I have always been a firm believer in "just friends." What do that mean? It means that I strongly believe platonic friendship is possible between members of the opposite sex.
For those of you squeamish with that label, I use "opposite sex" because gender is a term used to describe words. Like how a ship is a "she". That's gender. "Opposite sex" describes humans in terms of male and female.
Now, some people (*coughcoughGraycoughcough*) will tell you that all "friendship" between men and women is biological; that there is always some form of sexual tension between those friends. They point to examples of a woman's best friend proposing, or similarly "heartwarming" or "disturbing" examples of when one member of a platonic friendship wants more than mere friendship.
I think that some of these stereotypes are largely due to the romantic comedy genre. Think about it. How many rom-coms start with the premise that Woman X's best friend is a man, and that either the woman or the man is very interested in the other. Or a chance meeting between two people turns them into friends, and eventually, lovers. This premise coming from popular culture is pretty disturbing if you ask me. After all, if it is correct, I am either interested in all of my adoptive brothers at some sub-concious level, or they're interested in me. And I'm firmly in denial of that. You may call me Cleopatra, but I don't think that's an accurate characterization with this issue.
See, I think it is possible to have purely platonic relationships with my guy friends. Maybe it's because the little girl inside me still believes that guys have cooties and any romantic relationship with them will transfer those cooties on to me. I mean, holding hands with someone? Ewwwwww. That's disgusting.
But I don't think that's it at all. When we narrow the potential for friendship between gents and gals to merely sexual attraction, we narrow the possibility of beauty in the world.I'm going to go to a fictional example here. Yes, yes, I know I get far too caught up in my imaginary worlds. But they're so good for snarky examples on my blog.
In the Lord of the Rings, there's an awful lot of romance. It's true. Faramir loves Eowyn loves Aragorn loves Arwen, and all the jazz, doncha know. Sam loves food, Pip loves Entwash.. It's all over the place. But one of my favorite relationships in the entire series is the friendship between Merry and Eowyn. The way they both go out to fight in Pelinor Fields after the king tells both of them they cannot. Mmm. Good stuff.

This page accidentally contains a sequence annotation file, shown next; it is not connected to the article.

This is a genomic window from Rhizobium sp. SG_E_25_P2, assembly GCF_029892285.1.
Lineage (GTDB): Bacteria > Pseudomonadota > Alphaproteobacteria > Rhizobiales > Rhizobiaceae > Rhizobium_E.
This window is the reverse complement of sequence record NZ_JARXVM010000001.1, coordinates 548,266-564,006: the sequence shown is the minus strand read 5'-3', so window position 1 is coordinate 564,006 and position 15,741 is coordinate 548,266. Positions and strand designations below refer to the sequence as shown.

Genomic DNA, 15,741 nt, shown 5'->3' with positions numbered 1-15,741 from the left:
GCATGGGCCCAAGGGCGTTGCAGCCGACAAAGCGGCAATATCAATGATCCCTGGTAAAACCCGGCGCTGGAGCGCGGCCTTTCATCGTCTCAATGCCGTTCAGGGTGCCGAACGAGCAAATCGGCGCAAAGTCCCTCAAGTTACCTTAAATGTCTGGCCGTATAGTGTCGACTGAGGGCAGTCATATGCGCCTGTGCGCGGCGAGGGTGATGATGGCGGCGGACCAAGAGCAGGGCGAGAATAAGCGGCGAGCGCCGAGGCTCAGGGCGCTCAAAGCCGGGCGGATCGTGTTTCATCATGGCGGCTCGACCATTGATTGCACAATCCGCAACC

But if we accept the thesis that there is no such thing as "just friends," suddenly, we see Eowyn paying attention to Merry because of some suppressed desire of hers stemming from the fact that she was orphaned as a child. And Merry pays attention to her because, as a Hobbit, he feels incapable of truly being manly unless he can associate himself with a pretty awesome sword-lady from Rohan.
And friends? That's just disgusting. No, seriously. How much more can you ruin a friendship than going all Fruedian on someone and telling them that "he's really into you" in one of those all-knowing tones of voice.
I cannot even begin to number the times one of my girlfriends, or my mother, or another well-meaning woman in my life has confidingly told me that whatever one of my friendboys I have been spending time with is secretly interested in me and just doesn't have the courage to say so.
Alright, they have a point. Homeschooled guys are notorious for not taking definite stands on the issue of women. And romance. And romancing women.
But that is still entirely beside the point. You can ruin a friendship that way. I'll tell you, after I explain something to my male readers.
It is a certain fact that somewhere, in her deepest heart, your gal friends have thought "what if" about you. She has, hypothetically, wondered if the two of you would "work out." She's probably had a good laugh about the results. This doesn't mean that she's deeply attracted to you, or secretly in love with you, or an outrageous flirt. It doesn't even mean she's ready for a relationship with anyone. She probably doesn't even want to admit it to herself that she's asked.
But the fact remains. At one point, she's had the small, quiet thought. "What if he liked me. What if he does like me? And what if I liked him?" It doesn't force her soul into a raging conflict. If anything, it probably embarrasses her slightly that she's even thought about it. So, please, don't ask her about it. You'll only embarrass her more.
But the thing is, when someone outside of her deepest heart tells her "he's so in to you," more seeds are sown. Suddenly, instead of just pushing aside the small question, we start focusing on it. Every action is viewed through an entirely different lens than before. It's no longer "just friends"; it's "just friends, if you know what I mean **winkwink**."
And that ruins a friendship. Outside pressure from outside the relationship to do anything - dump the friend, spend more time with the friend, observe the friend closely to see if he's actually interested in you - always changes the dynamic into a different beast.
"Treat younger men as brothers, older women as mothers, and younger women as sisters, with absolute purity." 1 Timothy 5:2
If there's no such thing as just friends, then friends, we really are in a whole heap of trouble.
I'd like to leave you with a thought about "doing your Christian duty" and pointing out potential trouble spots. Unless you are 100% certain that your galfriend is getting herself into trouble by becoming friends with a guy who clearly wants more:
"Don't talk to it, Merry. Don't encourage it."